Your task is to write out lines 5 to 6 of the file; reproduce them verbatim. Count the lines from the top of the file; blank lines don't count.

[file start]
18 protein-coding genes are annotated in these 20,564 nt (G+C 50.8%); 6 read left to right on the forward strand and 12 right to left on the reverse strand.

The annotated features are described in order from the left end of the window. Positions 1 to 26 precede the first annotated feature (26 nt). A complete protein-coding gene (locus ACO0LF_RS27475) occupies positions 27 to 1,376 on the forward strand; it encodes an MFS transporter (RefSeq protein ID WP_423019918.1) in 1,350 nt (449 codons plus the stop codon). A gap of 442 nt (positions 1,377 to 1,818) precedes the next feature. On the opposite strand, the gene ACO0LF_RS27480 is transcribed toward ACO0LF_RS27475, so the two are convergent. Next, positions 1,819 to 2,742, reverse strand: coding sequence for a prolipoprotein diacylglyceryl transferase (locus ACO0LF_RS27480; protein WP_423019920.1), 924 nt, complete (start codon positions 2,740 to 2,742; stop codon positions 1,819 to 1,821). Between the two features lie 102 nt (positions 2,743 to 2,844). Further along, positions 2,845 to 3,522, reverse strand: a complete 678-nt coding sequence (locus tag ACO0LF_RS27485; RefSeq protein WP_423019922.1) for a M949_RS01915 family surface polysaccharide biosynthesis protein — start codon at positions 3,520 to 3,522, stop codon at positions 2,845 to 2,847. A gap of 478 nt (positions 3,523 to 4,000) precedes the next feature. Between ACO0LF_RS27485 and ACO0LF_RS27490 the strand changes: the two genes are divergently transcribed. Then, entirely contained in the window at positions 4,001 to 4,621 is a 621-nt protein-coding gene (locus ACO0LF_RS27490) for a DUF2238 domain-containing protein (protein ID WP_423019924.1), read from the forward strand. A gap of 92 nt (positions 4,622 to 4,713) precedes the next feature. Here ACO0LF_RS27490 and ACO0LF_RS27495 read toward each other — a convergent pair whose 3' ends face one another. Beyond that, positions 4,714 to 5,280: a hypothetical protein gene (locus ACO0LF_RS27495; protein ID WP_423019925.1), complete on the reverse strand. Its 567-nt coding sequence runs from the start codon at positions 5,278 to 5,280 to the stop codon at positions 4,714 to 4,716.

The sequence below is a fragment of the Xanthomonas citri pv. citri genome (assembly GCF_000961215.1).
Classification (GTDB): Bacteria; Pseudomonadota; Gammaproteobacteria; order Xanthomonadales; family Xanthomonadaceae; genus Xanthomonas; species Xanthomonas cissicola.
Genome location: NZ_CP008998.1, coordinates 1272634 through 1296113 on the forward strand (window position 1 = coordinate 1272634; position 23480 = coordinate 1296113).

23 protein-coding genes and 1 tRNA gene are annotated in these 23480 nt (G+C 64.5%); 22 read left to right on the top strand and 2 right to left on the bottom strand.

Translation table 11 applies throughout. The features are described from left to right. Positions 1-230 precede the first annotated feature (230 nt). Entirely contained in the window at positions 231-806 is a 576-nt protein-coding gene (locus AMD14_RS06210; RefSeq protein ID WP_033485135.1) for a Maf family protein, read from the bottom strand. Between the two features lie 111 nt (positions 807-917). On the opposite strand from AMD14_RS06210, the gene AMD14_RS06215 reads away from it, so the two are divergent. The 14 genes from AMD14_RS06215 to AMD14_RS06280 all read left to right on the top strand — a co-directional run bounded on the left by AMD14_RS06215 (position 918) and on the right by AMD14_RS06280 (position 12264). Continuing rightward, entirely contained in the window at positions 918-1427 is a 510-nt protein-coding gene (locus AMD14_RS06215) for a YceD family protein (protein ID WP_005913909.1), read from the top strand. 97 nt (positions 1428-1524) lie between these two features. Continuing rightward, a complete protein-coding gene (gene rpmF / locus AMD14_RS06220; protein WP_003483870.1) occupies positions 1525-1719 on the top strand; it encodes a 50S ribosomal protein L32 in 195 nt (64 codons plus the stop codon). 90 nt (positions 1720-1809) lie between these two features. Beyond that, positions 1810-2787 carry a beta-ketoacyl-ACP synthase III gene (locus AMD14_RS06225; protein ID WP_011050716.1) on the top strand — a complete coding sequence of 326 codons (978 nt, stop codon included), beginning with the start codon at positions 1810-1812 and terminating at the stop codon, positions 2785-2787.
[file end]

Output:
Genome location: NZ_CP008998.1, coordinates 1272634 through 1296113 on the forward strand (window position 1 = coordinate 1272634; position 23480 = coordinate 1296113).

23 protein-coding genes and 1 tRNA gene are annotated in these 23480 nt (G+C 64.5%); 22 read left to right on the top strand and 2 right to left on the bottom strand.